The PM has lambasted it as "one of the most lopsided pieces of political propaganda I've seen on the national broadcaster in years".
Others have expressed their, generally predictable, opinions. They include Chris Corrigan (who was depicted in the production looking very similar to Greg Combet), in today's Australian ("...a tedious portrayal of predictable stereotypes....the program's only contribution to the political landscape is a well-timed piece of puffery for Combet's run for Canberra.") ; Robert Manne in The Age ("Possibly the left, certainly the right, will tell you that Bastard Boys is biased. Neither camp will be telling the truth. By its conclusion, through intellectual rigour, a historically accurate and politically fair-minded balance has been achieved") , and Michael Duffy in the SMH ("most blatant union propaganda").
Of those depicted in the drama and who have commented publicly, only Julian Burnside seems to have accepted the way he was portrayed with a measure of equanimity. He is quoted as saying that the actor who played him "picked up on my mannerisms [ which included a penchant for Pepsi and rolling his own cigarettes] with great accuracy".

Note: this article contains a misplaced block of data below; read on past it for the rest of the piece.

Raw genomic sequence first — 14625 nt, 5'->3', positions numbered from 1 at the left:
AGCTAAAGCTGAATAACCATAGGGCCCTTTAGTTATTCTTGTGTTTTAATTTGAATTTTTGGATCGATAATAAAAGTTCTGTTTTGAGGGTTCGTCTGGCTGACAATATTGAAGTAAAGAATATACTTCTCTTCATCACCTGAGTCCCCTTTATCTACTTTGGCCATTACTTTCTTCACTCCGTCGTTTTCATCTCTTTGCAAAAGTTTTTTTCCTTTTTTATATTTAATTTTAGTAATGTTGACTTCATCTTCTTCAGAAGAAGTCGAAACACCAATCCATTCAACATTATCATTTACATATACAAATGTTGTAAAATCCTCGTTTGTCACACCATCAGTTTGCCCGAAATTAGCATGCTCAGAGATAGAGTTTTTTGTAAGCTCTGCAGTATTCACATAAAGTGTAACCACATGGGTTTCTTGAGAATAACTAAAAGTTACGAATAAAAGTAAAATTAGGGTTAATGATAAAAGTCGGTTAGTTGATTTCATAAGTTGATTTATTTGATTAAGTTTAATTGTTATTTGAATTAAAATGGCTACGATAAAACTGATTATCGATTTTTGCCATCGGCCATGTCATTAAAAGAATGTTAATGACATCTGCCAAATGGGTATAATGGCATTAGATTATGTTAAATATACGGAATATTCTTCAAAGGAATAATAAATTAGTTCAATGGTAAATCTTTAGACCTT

I thought that the program did make an effort to present both sides of the question yet I was left ( no pun intended)with the impression that the union side was presented more sympathetically. This was partly because the actors who played the unionists (especially Colin Friels as John Coombs) on balance were IMO better than those playing their adversaries, and partly because the unionists' lives were fleshed out with more scenes of their domestic circumstances.
One thing I didn't like, and stating it may brand me as old fashioned, was the nature and quantity of the language used: it was far too salty. Many other things were changed to fit the production: the language could have been moderated with little if any loss of dramatic impact.